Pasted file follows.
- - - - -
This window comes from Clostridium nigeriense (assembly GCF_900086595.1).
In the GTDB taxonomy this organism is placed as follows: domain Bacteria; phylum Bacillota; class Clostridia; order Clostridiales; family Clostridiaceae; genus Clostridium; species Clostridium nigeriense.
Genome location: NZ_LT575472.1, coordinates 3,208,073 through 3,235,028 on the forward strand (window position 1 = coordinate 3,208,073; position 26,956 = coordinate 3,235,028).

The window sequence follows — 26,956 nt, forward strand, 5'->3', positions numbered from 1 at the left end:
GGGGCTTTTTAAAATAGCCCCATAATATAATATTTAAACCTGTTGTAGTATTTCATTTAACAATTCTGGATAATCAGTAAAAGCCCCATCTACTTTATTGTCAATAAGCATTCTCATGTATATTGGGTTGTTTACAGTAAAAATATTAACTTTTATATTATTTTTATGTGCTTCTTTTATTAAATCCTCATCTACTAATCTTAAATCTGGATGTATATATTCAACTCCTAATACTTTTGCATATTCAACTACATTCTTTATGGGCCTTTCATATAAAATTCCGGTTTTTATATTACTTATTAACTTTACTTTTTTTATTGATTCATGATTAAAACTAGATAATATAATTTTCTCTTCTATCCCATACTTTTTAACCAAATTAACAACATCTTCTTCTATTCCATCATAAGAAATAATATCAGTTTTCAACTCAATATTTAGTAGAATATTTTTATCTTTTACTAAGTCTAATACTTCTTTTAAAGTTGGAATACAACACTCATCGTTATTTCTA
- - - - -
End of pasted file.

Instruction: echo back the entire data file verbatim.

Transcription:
This window comes from Clostridium nigeriense (assembly GCF_900086595.1).
In the GTDB taxonomy this organism is placed as follows: domain Bacteria; phylum Bacillota; class Clostridia; order Clostridiales; family Clostridiaceae; genus Clostridium; species Clostridium nigeriense.
Genome location: NZ_LT575472.1, coordinates 3,208,073 through 3,235,028 on the forward strand (window position 1 = coordinate 3,208,073; position 26,956 = coordinate 3,235,028).

The window sequence follows — 26,956 nt, forward strand, 5'->3', positions numbered from 1 at the left end:
GGGGCTTTTTAAAATAGCCCCATAATATAATATTTAAACCTGTTGTAGTATTTCATTTAACAATTCTGGATAATCAGTAAAAGCCCCATCTACTTTATTGTCAATAAGCATTCTCATGTATATTGGGTTGTTTACAGTAAAAATATTAACTTTTATATTATTTTTATGTGCTTCTTTTATTAAATCCTCATCTACTAATCTTAAATCTGGATGTATATATTCAACTCCTAATACTTTTGCATATTCAACTACATTCTTTATGGGCCTTTCATATAAAATTCCGGTTTTTATATTACTTATTAACTTTACTTTTTTTATTGATTCATGATTAAAACTAGATAATATAATTTTCTCTTCTATCCCATACTTTTTAACCAAATTAACAACATCTTCTTCTATTCCATCATAAGAAATAATATCAGTTTTCAACTCAATATTTAGTAGAATATTTTTATCTTTTACTAAGTCTAATACTTCTTTTAAAGTTGGAATACAACACTCATCGTTATTTCTA